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Poet Nigel Davies has words over Swansea wind farm plans  

Credit:  By Geraint Thomas | South Wales Evening Post | February 06, 2013 | www.thisissouthwales.co.uk ~~

Swansea poet and writer Nigel Jenkins is hoping that the pen is indeed mightier than the sword when it comes to a battle to save a piece of common land close to his heart.

Mr Jenkins, who is head of Swansea University’s creative writing programme, a former winner of the Wales Book of the Year award and one of the country’s foremost poets, has written a letter to Swansea councillors ahead of a vote on a new wind farm to the north of the city.

In the letter, Jenkins asks the councillors to say no to German company RWE npower renewables’ planning request to erect 16 turbines on Mynydd y Gwair, near Felindre.

In an effort to persuade the councillors, he invites them to read a chapter of his forthcoming book, Real Gower, which outlines the beauty of the area.

He says: “So far, Swansea councillors have taken a principled stand against (what I see as) the desecration of this exceptionally beautiful part of our county, and I hope to encourage you to oppose the application by inviting you to read a chapter from my forthcoming book.”

The chapter is a result of the writer walking the mountain and talking to some of those who farm it.

He says: “We take our time to cross the mountain, savouring the mile after mile, in all directions, of grassy wilderness, with no trace of humanity anywhere in sight.”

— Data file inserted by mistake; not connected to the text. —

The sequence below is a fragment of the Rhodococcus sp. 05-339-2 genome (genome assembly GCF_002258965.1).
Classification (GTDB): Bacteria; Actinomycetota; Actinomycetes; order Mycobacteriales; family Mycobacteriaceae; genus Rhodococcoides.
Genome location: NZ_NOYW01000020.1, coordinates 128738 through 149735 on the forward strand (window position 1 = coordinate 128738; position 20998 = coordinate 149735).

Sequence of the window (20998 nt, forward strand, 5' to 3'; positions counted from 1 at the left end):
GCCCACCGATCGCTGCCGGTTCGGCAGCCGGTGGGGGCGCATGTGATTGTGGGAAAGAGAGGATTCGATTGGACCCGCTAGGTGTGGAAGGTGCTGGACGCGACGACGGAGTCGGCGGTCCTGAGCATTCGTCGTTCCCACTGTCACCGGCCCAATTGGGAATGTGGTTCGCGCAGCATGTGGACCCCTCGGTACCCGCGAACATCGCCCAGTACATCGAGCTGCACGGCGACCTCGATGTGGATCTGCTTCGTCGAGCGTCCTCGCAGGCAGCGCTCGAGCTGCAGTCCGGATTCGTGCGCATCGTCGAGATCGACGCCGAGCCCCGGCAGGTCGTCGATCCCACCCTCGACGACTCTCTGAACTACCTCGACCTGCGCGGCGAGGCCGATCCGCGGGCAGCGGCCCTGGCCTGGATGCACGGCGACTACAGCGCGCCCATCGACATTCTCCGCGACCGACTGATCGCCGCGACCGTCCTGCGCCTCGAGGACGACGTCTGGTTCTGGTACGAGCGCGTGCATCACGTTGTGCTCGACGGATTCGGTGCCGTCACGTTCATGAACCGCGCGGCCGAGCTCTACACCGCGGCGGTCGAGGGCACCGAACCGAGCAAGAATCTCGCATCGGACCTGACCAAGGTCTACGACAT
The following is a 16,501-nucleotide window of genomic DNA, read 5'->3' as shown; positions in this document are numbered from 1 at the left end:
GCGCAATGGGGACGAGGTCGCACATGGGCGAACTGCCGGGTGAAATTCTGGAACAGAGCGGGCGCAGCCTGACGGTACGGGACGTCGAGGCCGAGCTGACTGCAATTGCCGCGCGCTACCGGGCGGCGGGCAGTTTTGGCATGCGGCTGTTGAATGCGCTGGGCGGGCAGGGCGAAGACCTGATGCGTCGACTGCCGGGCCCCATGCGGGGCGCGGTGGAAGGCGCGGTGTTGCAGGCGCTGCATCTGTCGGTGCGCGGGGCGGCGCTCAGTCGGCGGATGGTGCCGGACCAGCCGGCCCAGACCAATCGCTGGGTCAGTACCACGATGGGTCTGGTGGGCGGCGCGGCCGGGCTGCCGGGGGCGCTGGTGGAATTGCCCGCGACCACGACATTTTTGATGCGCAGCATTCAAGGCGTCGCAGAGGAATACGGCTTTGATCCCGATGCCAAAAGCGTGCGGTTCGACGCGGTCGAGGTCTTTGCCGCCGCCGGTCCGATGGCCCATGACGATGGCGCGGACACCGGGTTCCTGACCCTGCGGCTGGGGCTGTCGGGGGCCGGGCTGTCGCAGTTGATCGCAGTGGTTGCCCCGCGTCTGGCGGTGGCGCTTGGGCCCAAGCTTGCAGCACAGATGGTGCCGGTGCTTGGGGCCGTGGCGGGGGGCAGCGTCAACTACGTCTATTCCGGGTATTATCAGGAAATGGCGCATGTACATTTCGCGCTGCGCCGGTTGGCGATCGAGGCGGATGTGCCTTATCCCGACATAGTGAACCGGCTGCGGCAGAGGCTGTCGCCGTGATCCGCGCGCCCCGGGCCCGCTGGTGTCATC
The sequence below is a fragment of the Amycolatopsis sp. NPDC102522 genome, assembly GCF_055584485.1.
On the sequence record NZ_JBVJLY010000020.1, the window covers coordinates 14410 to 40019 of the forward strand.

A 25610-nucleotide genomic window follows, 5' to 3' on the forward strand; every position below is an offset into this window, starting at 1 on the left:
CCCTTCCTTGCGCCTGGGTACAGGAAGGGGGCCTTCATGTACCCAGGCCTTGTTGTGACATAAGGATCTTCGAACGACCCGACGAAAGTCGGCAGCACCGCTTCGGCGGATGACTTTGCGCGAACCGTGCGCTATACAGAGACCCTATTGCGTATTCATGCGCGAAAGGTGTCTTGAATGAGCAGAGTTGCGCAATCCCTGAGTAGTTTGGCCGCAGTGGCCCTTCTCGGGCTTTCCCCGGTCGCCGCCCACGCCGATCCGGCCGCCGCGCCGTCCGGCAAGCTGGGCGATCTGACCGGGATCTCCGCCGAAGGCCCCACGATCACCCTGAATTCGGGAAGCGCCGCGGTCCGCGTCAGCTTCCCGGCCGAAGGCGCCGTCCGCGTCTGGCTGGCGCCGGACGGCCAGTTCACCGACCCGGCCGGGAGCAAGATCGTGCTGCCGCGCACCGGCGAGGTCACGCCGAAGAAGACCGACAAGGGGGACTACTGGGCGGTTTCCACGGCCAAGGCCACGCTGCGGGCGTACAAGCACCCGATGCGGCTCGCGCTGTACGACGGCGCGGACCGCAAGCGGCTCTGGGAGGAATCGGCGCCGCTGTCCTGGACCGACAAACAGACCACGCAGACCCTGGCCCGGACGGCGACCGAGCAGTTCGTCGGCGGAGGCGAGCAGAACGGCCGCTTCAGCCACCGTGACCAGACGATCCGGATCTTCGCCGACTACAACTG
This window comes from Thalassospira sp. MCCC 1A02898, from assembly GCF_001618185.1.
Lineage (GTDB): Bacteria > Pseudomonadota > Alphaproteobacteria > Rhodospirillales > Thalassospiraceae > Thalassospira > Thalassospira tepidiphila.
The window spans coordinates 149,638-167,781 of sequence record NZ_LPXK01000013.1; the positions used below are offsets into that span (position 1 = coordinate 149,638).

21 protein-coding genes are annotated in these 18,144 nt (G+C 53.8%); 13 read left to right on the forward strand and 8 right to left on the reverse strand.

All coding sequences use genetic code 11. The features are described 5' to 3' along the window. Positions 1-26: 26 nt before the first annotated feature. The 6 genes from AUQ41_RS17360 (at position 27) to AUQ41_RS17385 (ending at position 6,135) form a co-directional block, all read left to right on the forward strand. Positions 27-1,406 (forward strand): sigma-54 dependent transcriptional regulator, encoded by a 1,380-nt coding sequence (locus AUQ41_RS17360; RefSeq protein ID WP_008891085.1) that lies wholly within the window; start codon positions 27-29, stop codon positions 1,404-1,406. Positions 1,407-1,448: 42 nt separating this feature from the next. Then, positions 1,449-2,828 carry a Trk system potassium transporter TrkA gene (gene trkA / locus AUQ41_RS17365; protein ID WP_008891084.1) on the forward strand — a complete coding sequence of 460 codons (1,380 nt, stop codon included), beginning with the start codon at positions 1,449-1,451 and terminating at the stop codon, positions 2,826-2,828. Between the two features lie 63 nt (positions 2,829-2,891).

This vista would be dramatically changed if the wind farm were built, and so he adds: “It is often, sadly, not until we are threatened with a serious illness that we come fully to appreciate the wonder and beauty of the world that we are suddenly in danger of losing.

“So too with Mynydd y Gwair – the imminent demise of this plaintively beautiful wilderness gives one’s experience of the place a heightened intensity.”

Firmly stating his opposition to wind power and questioning the large subsidies that they come with, he adds: “Let’s not call them ‘windmills’ or even ‘wind turbines’, deluding ourselves that they are somehow helping to ‘save the planet’; let’s call them what they truly are: cash generators.”

Real Gower is to be published by Seren Books towards the end of 2014 and if the council turns down the application Mr Jenkins, who has also written two Real Swansea books, has promised to rewrite the chapter.

He said: “If things go well for Mynydd y Gwair on Thursday – from the viewpoint, that is, of those who love this part of the county – then I shall have the happy task of rewriting this chapter, which at the moment anticipates a negative outcome.”

A spokesman for RWE npower renewables said: “The proposal has been designed to take into account local sensitivities and impacts.

“It is a proven windy site within a designated wind farm area, and has been amended to take into account changes which minimise the impact of the development on areas of peat on the site.”

Source:  By Geraint Thomas | South Wales Evening Post | February 06, 2013 | www.thisissouthwales.co.uk

This article is the work of the source indicated. Any opinions expressed in it are not necessarily those of National Wind Watch.

The copyright of this article resides with the author or publisher indicated. As part of its noncommercial effort to present the environmental, social, scientific, and economic issues of large-scale wind power development to a global audience seeking such information, National Wind Watch endeavors to observe “fair use” as provided for in section 107 of U.S. Copyright Law and similar “fair dealing” provisions of the copyright laws of other nations. Send requests to excerpt, general inquiries, and comments via e-mail.

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